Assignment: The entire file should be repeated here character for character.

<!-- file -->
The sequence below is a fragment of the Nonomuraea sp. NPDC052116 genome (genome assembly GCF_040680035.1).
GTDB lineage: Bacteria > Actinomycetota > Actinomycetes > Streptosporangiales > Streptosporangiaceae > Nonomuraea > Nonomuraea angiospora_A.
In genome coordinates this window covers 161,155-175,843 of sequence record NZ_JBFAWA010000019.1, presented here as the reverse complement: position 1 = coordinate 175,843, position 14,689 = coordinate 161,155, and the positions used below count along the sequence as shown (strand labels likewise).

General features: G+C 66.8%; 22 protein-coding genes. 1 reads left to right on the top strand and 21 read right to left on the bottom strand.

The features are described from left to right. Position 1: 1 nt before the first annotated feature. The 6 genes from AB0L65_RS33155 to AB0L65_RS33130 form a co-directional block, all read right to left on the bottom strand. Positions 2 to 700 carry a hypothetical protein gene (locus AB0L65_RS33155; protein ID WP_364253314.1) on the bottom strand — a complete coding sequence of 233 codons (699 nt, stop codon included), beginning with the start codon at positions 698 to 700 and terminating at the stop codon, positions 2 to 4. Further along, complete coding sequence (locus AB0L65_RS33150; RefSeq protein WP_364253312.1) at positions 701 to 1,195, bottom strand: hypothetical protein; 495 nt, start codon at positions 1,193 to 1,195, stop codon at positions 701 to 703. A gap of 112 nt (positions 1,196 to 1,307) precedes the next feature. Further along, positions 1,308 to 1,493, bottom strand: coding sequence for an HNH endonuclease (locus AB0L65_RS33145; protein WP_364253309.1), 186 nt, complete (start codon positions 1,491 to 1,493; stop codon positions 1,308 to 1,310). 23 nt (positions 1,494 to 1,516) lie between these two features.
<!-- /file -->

The sequence below is a fragment of the Nonomuraea sp. NPDC052116 genome (genome assembly GCF_040680035.1).
GTDB lineage: Bacteria > Actinomycetota > Actinomycetes > Streptosporangiales > Streptosporangiaceae > Nonomuraea > Nonomuraea angiospora_A.
In genome coordinates this window covers 161,155-175,843 of sequence record NZ_JBFAWA010000019.1, presented here as the reverse complement: position 1 = coordinate 175,843, position 14,689 = coordinate 161,155, and the positions used below count along the sequence as shown (strand labels likewise).

General features: G+C 66.8%; 22 protein-coding genes. 1 reads left to right on the top strand and 21 read right to left on the bottom strand.

The features are described from left to right. Position 1: 1 nt before the first annotated feature. The 6 genes from AB0L65_RS33155 to AB0L65_RS33130 form a co-directional block, all read right to left on the bottom strand. Positions 2 to 700 carry a hypothetical protein gene (locus AB0L65_RS33155; protein ID WP_364253314.1) on the bottom strand — a complete coding sequence of 233 codons (699 nt, stop codon included), beginning with the start codon at positions 698 to 700 and terminating at the stop codon, positions 2 to 4. Further along, complete coding sequence (locus AB0L65_RS33150; RefSeq protein WP_364253312.1) at positions 701 to 1,195, bottom strand: hypothetical protein; 495 nt, start codon at positions 1,193 to 1,195, stop codon at positions 701 to 703. A gap of 112 nt (positions 1,196 to 1,307) precedes the next feature. Further along, positions 1,308 to 1,493, bottom strand: coding sequence for an HNH endonuclease (locus AB0L65_RS33145; protein WP_364253309.1), 186 nt, complete (start codon positions 1,491 to 1,493; stop codon positions 1,308 to 1,310). 23 nt (positions 1,494 to 1,516) lie between these two features.